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Concrete Quality Control in 15 Minutes

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By
KAUSHAL KISHORE
Materials Engineer, Roorkee

The time lag (usually 3 to 28 days) between concrete placement and the evaluation of cube strength is a primary deficiency of the current quality control method used in concrete construction. The development of accelerated curing techniques have reduced the lag time to 24 to 48 hours. But even the 24 hours time is sufficient to allow the concrete to set and harden in the form prior to the testing of the accelerated cubes. This paper describes the method for determination of water-cement ratio of the mix discharged from the mixer and conjunction with air-content tests can predict 28-days strength of concrete in 15 minutes, so that any mix found sub-standard should not be allowed for placement.

1) Water Content Test (Kelly and Vail’s method)
The method for the determination of water content is based on the principle that the free water is available to act as a diluents when an aqueous solution of sodium chloride of known strength is added to a sample of fresh concrete.

  • Weigh out two separate one Kg samples of concrete and place each sample in a wide-mouth bottle. Add 500-ml to 0.5 N sodium chloride solution to one bottle (sample) and 500-ml of distilled water to the other bottle (blank).
  • Seal the bottles and place then in an end-over mixer; operate 3 minutes.
  • Remove the bottles from the mixer and allow the contents to settle for 3 minutes.
  • Pipette 50-ml samples of clear supernatant liquid from the sample and blank bottles and add to separate Erlenmeyer flasks. To each flask (sample and blank) add 10-ml of 50 percent nitric acid, 2-ml of nitrobenzene, and 5-ml of ferric alum. Shake well.
  • Determine the chloride content of the sample and blank flasks by adding excess silver nitrate (50-ml of 0.5 N AGNO3 for sample and 10-ml of 0.5 N AGNO3 for blank) and back-titrating with 0.05 N potassium thiocyanate (Volhard back-titration).
  • Record the quantity of potassium thiocyanate required to reach the white to reddish-brown end point in both the sample and the blank. Use figure 1 to determine the water content of the mix. Quantity of KCNS (ml) required for sample titration plus the back-titration of blank (100 minus the KCNS required for blank titration) equals the abscissa of figure 1.
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2) Cement Content Test
This method has been developed in Japan. In this method the cement content is obtained by virtue of the temperature difference which arises on account of the heat evolved by the reaction between cement and hydrochloric acid added to the diluted mortar solution. A known weight of mortar sample is first obtained from the sample of fresh concrete by sieving. The mortar sample is then diluted by adding a fixed quantity of water. With addition of HCL, the dilute solution of mortar undergoes an abrupt exothermic reaction, which decomposes the cement contained in the sample. The aggregate (except calcareous) do not react which HCL. The heat of reaction reaches a steady temperature very quickly and there exists a relationship between the temperature difference and the cement content of the sample of concrete.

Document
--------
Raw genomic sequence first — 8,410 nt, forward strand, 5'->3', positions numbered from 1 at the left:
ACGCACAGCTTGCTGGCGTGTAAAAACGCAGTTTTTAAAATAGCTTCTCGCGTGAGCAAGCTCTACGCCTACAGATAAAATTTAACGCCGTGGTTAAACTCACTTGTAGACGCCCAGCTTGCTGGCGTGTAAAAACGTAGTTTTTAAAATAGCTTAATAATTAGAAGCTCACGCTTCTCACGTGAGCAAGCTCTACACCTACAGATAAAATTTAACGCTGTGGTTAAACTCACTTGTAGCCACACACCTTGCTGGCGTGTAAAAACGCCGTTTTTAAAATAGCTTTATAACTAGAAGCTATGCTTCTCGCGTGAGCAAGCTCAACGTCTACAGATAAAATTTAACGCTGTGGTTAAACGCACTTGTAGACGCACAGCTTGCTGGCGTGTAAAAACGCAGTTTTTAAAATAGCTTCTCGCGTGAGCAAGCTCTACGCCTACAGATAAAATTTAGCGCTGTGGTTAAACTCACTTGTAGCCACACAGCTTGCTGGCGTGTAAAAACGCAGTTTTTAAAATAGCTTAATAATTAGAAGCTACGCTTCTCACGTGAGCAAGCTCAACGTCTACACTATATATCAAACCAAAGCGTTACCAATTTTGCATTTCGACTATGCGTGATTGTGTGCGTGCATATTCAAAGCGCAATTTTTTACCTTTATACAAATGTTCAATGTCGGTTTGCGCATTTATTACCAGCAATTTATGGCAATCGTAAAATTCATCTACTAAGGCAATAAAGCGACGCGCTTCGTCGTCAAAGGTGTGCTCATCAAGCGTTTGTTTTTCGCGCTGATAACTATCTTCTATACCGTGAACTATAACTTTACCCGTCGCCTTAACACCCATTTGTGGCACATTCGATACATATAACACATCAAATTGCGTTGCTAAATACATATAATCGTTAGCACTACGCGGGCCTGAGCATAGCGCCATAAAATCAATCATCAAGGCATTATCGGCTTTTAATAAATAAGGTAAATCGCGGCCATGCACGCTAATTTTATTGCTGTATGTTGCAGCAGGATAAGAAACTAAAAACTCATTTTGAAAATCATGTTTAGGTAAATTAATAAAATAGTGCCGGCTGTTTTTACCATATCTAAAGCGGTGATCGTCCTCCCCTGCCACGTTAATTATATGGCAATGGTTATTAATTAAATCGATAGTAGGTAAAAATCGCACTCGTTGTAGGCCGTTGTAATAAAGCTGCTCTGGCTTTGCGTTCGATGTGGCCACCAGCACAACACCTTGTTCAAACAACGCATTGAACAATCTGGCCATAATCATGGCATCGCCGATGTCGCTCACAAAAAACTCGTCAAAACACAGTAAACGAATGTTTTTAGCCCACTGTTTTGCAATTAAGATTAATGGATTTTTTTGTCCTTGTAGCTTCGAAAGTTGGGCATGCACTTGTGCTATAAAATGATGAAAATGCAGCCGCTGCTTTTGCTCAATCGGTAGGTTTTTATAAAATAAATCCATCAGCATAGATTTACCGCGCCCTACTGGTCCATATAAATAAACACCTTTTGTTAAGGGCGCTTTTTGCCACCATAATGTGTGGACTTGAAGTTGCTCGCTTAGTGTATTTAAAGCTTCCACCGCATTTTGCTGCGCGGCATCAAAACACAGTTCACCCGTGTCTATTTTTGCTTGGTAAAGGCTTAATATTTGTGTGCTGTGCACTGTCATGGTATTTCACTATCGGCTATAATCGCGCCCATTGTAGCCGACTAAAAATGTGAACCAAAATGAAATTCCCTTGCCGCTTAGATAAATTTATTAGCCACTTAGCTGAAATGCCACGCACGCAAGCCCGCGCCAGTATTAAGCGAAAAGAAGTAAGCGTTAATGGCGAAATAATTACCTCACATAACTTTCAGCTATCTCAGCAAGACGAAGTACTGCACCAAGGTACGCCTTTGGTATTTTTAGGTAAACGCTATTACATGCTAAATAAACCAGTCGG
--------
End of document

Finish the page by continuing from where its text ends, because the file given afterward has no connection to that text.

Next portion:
water analysis

National Council for Cement and Building Materials conducted experiments on concrete samples instead of sieved mortar sample. The experimental set-up (Fig. 2) consisted of a wooden box in which a 5-litre capacity polyethylene bottle surrounded by glass wool was placed. About one Kg concrete sample was first diluted with 800 cc water to which 500 gm of concentrated HCL was added. The mixture was stirred with a rod and the temperature of the mixture was measured with a thermometer. The experimental investigation resulted in the following regression equation:

Y = 12.28 + 3X

Where : Y = cement content (in gm) of the sample of concrete, and

X = temperature difference of oC

The above method is applicable only for concrete made with OPC, if the pozzolana content in PPC is known, then this method can be used after making due corrections for the amount of pozzolana in the cement content so determined.

details of experimental setup for HCI

Air content of the sample can be determined by conventional methods. Thus knowing the water-cement ratio and air-content concrete 28-days strength can be predicted. For a direct approach in predicting the concrete strength, it is desirable that water-cement ratio v/s 28-days concrete cube strength curves be drawn from the actual site materials.

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References
1. Evaluation of Quality of in-place Fresh Concrete-Cement Research Institute of India.

2. Kanda M.A. measuring method for water-cement ratio in fresh concrete. Transaction of Japan Society of Civil Engineers, 3,2. November, 1972.

3. A. Howdyshell, Operation Guide – Water and Cement content of fresh Concrete, Technical Report M-177 (CERL, Feb, 1976).

concrete mixer

We at engineeringcivil.com are thankful to Sir Kaushal Kishore for submitting this paper to us. We are hopeful that this paper will help students who wish to know more about concrete quality control.

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Comments
  • Philip Okunno March 11, 2015 at 10:08 am

    I just discovered this site and am so proud of belonging to the quality of professionals whose ideas are expounded in this .
    It’s indeed very useful,I’ll search some of my materials for submission so that others can benefit as well.
    Great Job guys!!!

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